When a journal publishes your work, it’s very encouraging, it’s a fuel injection that powers a writer onwards and upwards. But when a journal re-publishes your work in its anthology it’s a reward that’s almost as good as being paid. I’ve recently had two journals choose my translated stories to publish for the second time this year.
First One. A few weeks ago I received welcome news from Sunspot Lit that my translation of Claudine Jacques’ story, ‘Other People’s Land’, which had been published earlier this year digitally, was included in their first ever annual print edition. Unfortunately, though I’m a contributor, I have to buy a copy and pay for international postage, and the two costs combined are prohibitive. I trust the story looks great printed on paper, but I’ll never see it for myself. I hope readers are as touched by this New Caledonian story as I was.
Second One. And then, today, I was advised that my translation of Eugène-Melchior de Vogüé’s longish tale, ‘Joseph Olenin’s Coat’, was selected by the editors of Bewildering Stories as one of the serials to be included in their ‘Quarterly Review’. It’s a great story about a lonely Ukrainian, written by a Frenchman. Here are a few lines from the journal’s web page explaining the selection method:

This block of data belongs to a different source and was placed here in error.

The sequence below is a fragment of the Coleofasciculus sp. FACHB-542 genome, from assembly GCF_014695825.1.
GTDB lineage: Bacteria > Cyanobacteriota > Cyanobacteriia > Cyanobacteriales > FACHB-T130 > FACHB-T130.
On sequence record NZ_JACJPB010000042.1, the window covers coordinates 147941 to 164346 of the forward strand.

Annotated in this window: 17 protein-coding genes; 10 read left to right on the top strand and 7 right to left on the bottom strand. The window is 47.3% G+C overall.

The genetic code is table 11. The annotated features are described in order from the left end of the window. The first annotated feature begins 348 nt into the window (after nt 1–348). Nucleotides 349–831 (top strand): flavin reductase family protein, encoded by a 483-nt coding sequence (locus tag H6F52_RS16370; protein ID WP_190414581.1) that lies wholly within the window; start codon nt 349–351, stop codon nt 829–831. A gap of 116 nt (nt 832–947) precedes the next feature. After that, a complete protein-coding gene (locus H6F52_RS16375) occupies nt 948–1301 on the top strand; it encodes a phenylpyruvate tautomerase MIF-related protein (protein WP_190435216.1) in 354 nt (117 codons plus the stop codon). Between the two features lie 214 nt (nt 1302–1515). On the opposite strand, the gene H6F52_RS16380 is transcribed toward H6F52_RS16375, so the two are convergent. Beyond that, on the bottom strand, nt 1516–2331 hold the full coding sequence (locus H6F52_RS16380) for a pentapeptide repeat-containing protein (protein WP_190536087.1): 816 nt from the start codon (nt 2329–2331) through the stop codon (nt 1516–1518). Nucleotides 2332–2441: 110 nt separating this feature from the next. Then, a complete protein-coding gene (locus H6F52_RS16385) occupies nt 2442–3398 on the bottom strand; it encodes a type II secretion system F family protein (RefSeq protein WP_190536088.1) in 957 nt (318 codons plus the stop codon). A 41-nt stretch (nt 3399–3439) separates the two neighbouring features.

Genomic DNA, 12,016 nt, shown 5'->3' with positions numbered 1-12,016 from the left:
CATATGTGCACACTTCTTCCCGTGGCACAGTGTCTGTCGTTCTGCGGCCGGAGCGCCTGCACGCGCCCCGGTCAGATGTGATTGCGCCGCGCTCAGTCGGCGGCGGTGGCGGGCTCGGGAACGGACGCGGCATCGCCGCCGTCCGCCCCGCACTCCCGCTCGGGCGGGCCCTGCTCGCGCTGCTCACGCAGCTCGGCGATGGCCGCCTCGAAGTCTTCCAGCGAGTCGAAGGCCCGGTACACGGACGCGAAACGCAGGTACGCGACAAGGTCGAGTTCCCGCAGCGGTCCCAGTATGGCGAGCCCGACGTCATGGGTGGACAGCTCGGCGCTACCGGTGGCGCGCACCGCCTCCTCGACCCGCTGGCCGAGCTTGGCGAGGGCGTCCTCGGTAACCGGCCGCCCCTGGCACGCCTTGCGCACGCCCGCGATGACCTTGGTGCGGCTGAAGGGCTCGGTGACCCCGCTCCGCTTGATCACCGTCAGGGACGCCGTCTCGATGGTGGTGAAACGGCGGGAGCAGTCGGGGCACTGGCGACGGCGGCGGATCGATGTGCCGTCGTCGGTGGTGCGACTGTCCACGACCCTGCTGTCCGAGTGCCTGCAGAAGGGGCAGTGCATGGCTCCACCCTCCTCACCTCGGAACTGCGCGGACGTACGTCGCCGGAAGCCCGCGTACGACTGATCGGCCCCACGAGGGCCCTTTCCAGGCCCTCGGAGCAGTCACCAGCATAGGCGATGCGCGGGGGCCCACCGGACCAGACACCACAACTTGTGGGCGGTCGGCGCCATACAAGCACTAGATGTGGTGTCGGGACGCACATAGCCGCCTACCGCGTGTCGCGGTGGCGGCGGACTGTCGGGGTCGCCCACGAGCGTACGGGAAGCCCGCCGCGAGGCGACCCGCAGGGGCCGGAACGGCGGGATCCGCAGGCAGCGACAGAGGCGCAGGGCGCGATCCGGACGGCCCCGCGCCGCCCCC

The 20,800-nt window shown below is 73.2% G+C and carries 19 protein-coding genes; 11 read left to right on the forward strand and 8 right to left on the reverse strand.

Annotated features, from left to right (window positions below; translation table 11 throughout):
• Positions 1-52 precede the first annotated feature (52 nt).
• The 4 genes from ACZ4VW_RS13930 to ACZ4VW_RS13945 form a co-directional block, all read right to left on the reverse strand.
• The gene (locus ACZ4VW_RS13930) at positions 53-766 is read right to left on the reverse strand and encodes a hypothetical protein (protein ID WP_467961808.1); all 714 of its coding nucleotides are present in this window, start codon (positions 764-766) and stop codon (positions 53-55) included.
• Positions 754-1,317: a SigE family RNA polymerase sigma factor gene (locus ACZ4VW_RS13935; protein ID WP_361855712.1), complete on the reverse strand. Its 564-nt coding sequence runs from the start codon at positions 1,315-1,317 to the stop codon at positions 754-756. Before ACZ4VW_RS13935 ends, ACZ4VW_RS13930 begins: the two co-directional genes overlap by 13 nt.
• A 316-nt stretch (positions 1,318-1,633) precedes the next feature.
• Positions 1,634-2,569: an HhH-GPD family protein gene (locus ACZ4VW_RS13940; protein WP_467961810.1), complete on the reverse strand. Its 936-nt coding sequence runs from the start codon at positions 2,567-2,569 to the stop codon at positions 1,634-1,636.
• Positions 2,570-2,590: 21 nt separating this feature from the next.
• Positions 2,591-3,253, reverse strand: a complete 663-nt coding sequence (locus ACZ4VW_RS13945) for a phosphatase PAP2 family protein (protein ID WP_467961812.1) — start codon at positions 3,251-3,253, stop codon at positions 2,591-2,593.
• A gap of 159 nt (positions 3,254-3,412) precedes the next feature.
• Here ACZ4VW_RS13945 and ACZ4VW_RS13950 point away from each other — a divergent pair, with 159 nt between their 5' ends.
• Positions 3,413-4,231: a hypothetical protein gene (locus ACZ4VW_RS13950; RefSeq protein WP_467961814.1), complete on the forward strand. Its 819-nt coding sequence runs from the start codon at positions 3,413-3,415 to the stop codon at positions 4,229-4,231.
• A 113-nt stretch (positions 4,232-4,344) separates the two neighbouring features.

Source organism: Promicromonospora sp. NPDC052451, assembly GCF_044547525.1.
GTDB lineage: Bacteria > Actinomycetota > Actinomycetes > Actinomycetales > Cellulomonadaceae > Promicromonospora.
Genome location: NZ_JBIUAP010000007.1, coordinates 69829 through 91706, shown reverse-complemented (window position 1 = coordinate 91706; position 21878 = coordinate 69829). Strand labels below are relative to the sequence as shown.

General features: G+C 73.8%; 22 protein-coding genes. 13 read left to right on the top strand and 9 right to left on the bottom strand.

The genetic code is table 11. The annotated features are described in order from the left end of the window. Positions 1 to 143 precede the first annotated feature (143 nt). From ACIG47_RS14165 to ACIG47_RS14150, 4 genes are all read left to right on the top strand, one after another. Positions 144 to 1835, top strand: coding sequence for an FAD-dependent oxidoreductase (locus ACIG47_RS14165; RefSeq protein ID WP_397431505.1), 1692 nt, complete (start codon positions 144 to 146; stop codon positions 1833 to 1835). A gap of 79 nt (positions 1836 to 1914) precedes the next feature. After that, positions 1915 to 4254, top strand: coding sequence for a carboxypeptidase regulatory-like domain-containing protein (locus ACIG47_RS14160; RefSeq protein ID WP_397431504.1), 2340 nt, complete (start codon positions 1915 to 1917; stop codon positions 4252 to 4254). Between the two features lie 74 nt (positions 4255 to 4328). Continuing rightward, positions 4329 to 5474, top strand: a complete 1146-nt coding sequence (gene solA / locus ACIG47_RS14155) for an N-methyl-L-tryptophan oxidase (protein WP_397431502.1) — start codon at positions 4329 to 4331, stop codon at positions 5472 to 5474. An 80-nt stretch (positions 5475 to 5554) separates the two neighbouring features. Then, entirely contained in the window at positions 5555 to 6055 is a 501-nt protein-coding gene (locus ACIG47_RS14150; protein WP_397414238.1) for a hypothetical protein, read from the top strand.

The Quarterly Reviews are not a contest or competition; they are a special poll. And there are no quotas: anything — from everything to nothing — may qualify in any genre. They answer a practical question: “If a friend asked you to recommend something outstanding from the past quarter of Bewildering Stories, what are your favorites? What would you choose?”
This selection of stories is freely available on their Quarterly Review page of editors’ choices.
These two extra appearances of my translations are a form of reward for hard unpaid work. Thank you to all the editors and reviewers who chose my stories.